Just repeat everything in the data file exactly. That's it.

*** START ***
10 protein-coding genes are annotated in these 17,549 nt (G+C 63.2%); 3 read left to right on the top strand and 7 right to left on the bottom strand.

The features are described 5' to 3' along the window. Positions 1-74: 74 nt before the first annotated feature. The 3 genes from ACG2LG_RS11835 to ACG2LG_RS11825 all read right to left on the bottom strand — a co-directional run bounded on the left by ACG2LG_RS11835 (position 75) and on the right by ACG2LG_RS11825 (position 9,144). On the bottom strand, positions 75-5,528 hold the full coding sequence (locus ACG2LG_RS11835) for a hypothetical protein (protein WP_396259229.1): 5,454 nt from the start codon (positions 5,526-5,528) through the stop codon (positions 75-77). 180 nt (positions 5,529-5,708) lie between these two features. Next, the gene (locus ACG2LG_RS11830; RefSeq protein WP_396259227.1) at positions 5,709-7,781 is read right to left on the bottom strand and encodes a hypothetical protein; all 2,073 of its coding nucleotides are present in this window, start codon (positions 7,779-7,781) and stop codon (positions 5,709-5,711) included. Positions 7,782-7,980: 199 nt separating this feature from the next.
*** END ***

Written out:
10 protein-coding genes are annotated in these 17,549 nt (G+C 63.2%); 3 read left to right on the top strand and 7 right to left on the bottom strand.

The features are described 5' to 3' along the window. Positions 1-74: 74 nt before the first annotated feature. The 3 genes from ACG2LG_RS11835 to ACG2LG_RS11825 all read right to left on the bottom strand — a co-directional run bounded on the left by ACG2LG_RS11835 (position 75) and on the right by ACG2LG_RS11825 (position 9,144). On the bottom strand, positions 75-5,528 hold the full coding sequence (locus ACG2LG_RS11835) for a hypothetical protein (protein WP_396259229.1): 5,454 nt from the start codon (positions 5,526-5,528) through the stop codon (positions 75-77). 180 nt (positions 5,529-5,708) lie between these two features. Next, the gene (locus ACG2LG_RS11830; RefSeq protein WP_396259227.1) at positions 5,709-7,781 is read right to left on the bottom strand and encodes a hypothetical protein; all 2,073 of its coding nucleotides are present in this window, start codon (positions 7,779-7,781) and stop codon (positions 5,709-5,711) included. Positions 7,782-7,980: 199 nt separating this feature from the next.